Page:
A rose by any other name would smell as sweet. Unless it's made of red construction paper and green pool floaties and stuck high on the wall of your high school gym.
Doing the "big ask" is all the rage these days. Whether it's to the school prom, homecoming dances or holy matrimony, YouTube is full of videos depicting creative and elaborate invitations to share life's little milestones.
Some have hijacked the school's public address system to make their prom requests. Others grabbed their buddies for backup on a Backstreet Boys cover, "Will you go to prom with me?"
Enter North Medford High School junior Isaac Grether, his less-than-mad skills with construction paper, and one very public invite of soccer-playing senior McKensie Ragan to their homecoming dance.
Grether, 16, a linebacker on the school's football team, had been pondering how he'd ask a girl to the Oct. 12 dance since last year.
"I knew I wanted to do something big," he said.
Grether's creative vision led him to a scrolling, red-lettered request on a black reader board and a rose in the fist of the school's whirling Black Tornado logo.
First Grether gathered red construction paper and perused how-to origami videos. Next he enlisted the help of his mom and sister. But after two hours of three people folding and refolding, Grether said he and his family members were forced to improvise.
"It didn't really work," Grether said of their rose-building attempts at the meticulous Japanese paper-folding techniques.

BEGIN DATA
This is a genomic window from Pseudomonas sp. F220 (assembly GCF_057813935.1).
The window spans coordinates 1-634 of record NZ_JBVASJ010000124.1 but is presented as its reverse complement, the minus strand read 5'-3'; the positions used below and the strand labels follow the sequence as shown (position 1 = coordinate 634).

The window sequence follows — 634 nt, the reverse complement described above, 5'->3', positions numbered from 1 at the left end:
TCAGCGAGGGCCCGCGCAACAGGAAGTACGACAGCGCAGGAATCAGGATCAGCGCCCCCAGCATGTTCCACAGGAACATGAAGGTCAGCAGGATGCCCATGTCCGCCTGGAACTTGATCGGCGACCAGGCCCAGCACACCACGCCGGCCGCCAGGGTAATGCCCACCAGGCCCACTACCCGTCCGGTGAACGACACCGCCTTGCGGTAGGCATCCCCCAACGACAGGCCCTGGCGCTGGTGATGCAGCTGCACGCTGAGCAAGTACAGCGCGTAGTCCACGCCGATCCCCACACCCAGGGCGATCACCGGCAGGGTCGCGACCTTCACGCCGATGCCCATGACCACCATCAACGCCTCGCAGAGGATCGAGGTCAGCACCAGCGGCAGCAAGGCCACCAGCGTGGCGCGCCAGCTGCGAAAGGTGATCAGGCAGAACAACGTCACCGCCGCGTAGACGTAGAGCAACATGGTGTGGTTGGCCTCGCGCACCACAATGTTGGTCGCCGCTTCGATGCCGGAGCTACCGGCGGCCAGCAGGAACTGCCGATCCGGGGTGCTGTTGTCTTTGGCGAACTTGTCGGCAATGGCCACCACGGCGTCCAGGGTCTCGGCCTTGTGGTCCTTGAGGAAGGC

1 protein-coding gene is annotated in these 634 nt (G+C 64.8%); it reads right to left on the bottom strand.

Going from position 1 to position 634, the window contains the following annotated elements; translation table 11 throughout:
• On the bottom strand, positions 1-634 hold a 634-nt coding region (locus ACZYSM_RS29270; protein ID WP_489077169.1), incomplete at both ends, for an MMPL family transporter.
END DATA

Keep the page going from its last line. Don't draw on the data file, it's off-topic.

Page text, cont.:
Opting to stuff, smoosh, roll and tape the construction paper, Grether said they finally achieved a reasonable facsimile of a giant rosebud.
"We attached two (green) pool floatie noodle things for the stem, and we cut a leaf out of construction paper," Grether said.
A little collusion with the school's principal, Ron Beick, and the message "Kensie? Too late to ask you to Homecoming?" was on the reader board and ready to roll.
In a midnight foray with his dad, Jobie, Grether affixed the rose to the school's mascot, which sits high upon the exterior wall of the school's main gym.
"I helped him," his dad said. "And we talked to the principal. So it wasn't a midnight prank."
Tuesday was a long, late night. But all that was left was to wait for the start of school Wednesday morning. And Grether was on pins and needles, clocking the action, he said.
"School started at 9:06. I got there at 8:58. Kensie arrived at 9:02," he said.
Grether met Ragan in the parking lot, then walked his "longtime friend" down toward the display.
"At first she didn't see it," he said.
Grether spun her around the wrong direction first, then back toward the rose the next time, Ragan said.
"I was in shock," Ragan said.
Grether figured Ragan was kinda-sorta expecting a homecoming invite from him. But Ragan said Grether dithered around so long, she wasn't sure he'd spit out his request before the dance came and went.
She certainly wasn't expecting her procrastinating date to have staged such an elaborate or public invitation, she said.
"He was good at hiding it," Ragan said. "It took him forever to do it."
Grether responded it's "better late than never," and that Ragan agreed to go, after giving him a "big hug."
Grether admitted he was relieved Ragan replied in the affirmative.
"It would have been pretty embarrassing if she'd said 'no'," he said.
As for the rose, Grether said he's in no hurry to remove his handiwork from the gym wall.
"I'm just going to leave that up," Grether said. "Maybe I'll take it down on Friday."
Reach reporter Sanne Specht at 541-776-4497 or e-mail email@example.com.